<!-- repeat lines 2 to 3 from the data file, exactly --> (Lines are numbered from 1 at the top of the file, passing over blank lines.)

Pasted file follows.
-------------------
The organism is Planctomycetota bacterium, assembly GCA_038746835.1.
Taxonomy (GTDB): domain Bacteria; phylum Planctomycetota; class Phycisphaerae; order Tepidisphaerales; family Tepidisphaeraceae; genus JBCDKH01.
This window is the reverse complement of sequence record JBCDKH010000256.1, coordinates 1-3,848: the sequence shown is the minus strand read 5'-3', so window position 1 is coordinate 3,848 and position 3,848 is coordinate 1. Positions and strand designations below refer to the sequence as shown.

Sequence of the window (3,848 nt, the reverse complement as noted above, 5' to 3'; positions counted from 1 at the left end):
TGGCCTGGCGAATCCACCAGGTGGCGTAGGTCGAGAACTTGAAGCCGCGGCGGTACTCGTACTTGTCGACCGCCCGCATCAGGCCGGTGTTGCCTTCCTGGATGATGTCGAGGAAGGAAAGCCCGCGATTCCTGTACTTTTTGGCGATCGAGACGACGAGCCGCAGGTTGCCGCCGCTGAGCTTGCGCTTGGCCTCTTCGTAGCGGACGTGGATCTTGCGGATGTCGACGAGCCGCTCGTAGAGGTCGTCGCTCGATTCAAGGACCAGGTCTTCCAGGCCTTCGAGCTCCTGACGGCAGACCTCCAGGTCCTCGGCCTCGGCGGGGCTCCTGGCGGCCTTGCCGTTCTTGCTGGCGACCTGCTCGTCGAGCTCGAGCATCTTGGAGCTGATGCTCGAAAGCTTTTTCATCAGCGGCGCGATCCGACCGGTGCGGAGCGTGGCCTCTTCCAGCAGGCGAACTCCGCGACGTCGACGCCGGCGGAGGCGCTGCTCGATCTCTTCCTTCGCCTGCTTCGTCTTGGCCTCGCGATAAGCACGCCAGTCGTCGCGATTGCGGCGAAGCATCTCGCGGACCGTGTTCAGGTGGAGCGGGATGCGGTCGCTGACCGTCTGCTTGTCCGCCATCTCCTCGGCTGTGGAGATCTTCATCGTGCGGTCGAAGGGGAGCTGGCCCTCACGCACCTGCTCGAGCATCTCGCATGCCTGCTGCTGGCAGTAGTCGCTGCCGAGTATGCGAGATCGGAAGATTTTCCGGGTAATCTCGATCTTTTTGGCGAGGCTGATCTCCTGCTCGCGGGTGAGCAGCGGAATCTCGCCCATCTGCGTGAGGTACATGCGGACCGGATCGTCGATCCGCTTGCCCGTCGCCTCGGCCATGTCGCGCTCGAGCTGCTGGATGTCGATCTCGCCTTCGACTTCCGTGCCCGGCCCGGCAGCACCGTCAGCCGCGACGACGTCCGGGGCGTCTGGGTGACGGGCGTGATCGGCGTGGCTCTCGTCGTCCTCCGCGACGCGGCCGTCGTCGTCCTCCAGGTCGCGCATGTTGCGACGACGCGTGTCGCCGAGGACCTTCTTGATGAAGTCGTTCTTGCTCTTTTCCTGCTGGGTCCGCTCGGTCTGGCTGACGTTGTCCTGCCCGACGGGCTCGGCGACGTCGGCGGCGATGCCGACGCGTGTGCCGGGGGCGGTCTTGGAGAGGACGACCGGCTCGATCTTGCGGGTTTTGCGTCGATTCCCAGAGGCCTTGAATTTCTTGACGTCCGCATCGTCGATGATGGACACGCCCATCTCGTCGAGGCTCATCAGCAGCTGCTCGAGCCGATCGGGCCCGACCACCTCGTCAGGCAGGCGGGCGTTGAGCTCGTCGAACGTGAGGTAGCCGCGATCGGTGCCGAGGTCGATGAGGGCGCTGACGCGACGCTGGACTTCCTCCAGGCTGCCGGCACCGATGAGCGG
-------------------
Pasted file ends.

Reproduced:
Taxonomy (GTDB): domain Bacteria; phylum Planctomycetota; class Phycisphaerae; order Tepidisphaerales; family Tepidisphaeraceae; genus JBCDKH01.
This window is the reverse complement of sequence record JBCDKH010000256.1, coordinates 1-3,848: the sequence shown is the minus strand read 5'-3', so window position 1 is coordinate 3,848 and position 3,848 is coordinate 1. Positions and strand designations below refer to the sequence as shown.